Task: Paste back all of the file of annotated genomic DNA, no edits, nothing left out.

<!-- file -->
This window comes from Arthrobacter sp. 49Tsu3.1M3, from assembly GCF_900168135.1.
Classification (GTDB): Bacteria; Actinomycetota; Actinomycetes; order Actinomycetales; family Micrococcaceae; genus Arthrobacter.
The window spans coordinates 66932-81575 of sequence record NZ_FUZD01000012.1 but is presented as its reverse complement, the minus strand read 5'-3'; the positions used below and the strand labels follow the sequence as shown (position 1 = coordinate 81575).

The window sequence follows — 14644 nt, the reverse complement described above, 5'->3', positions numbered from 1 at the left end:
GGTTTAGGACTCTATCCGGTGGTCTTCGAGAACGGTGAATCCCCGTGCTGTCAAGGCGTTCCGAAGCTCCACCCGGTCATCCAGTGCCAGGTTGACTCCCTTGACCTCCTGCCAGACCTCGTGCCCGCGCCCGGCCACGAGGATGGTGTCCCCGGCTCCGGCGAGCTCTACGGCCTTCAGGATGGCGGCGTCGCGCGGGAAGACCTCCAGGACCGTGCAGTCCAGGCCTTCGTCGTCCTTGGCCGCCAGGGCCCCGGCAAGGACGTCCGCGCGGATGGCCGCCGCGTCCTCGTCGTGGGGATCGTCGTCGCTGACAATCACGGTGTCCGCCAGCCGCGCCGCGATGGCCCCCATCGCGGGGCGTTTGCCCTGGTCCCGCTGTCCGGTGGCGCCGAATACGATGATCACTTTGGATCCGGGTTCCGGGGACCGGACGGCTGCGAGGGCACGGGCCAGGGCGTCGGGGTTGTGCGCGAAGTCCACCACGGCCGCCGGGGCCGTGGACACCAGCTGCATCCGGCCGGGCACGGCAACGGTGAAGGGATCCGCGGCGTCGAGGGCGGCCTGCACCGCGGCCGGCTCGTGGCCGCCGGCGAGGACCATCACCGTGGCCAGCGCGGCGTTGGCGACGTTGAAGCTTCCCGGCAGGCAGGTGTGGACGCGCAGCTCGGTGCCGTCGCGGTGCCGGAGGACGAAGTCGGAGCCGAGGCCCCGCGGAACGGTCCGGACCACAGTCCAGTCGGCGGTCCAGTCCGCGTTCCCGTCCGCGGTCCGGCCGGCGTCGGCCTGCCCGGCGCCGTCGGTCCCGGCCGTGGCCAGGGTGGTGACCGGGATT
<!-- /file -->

This window comes from Arthrobacter sp. 49Tsu3.1M3, from assembly GCF_900168135.1.
Classification (GTDB): Bacteria; Actinomycetota; Actinomycetes; order Actinomycetales; family Micrococcaceae; genus Arthrobacter.
The window spans coordinates 66932-81575 of sequence record NZ_FUZD01000012.1 but is presented as its reverse complement, the minus strand read 5'-3'; the positions used below and the strand labels follow the sequence as shown (position 1 = coordinate 81575).

The window sequence follows — 14644 nt, the reverse complement described above, 5'->3', positions numbered from 1 at the left end:
GGTTTAGGACTCTATCCGGTGGTCTTCGAGAACGGTGAATCCCCGTGCTGTCAAGGCGTTCCGAAGCTCCACCCGGTCATCCAGTGCCAGGTTGACTCCCTTGACCTCCTGCCAGACCTCGTGCCCGCGCCCGGCCACGAGGATGGTGTCCCCGGCTCCGGCGAGCTCTACGGCCTTCAGGATGGCGGCGTCGCGCGGGAAGACCTCCAGGACCGTGCAGTCCAGGCCTTCGTCGTCCTTGGCCGCCAGGGCCCCGGCAAGGACGTCCGCGCGGATGGCCGCCGCGTCCTCGTCGTGGGGATCGTCGTCGCTGACAATCACGGTGTCCGCCAGCCGCGCCGCGATGGCCCCCATCGCGGGGCGTTTGCCCTGGTCCCGCTGTCCGGTGGCGCCGAATACGATGATCACTTTGGATCCGGGTTCCGGGGACCGGACGGCTGCGAGGGCACGGGCCAGGGCGTCGGGGTTGTGCGCGAAGTCCACCACGGCCGCCGGGGCCGTGGACACCAGCTGCATCCGGCCGGGCACGGCAACGGTGAAGGGATCCGCGGCGTCGAGGGCGGCCTGCACCGCGGCCGGCTCGTGGCCGCCGGCGAGGACCATCACCGTGGCCAGCGCGGCGTTGGCGACGTTGAAGCTTCCCGGCAGGCAGGTGTGGACGCGCAGCTCGGTGCCGTCGCGGTGCCGGAGGACGAAGTCGGAGCCGAGGCCCCGCGGAACGGTCCGGACCACAGTCCAGTCGGCGGTCCAGTCCGCGTTCCCGTCCGCGGTCCGGCCGGCGTCGGCCTGCCCGGCGCCGTCGGTCCCGGCCGTGGCCAGGGTGGTGACCGGGATT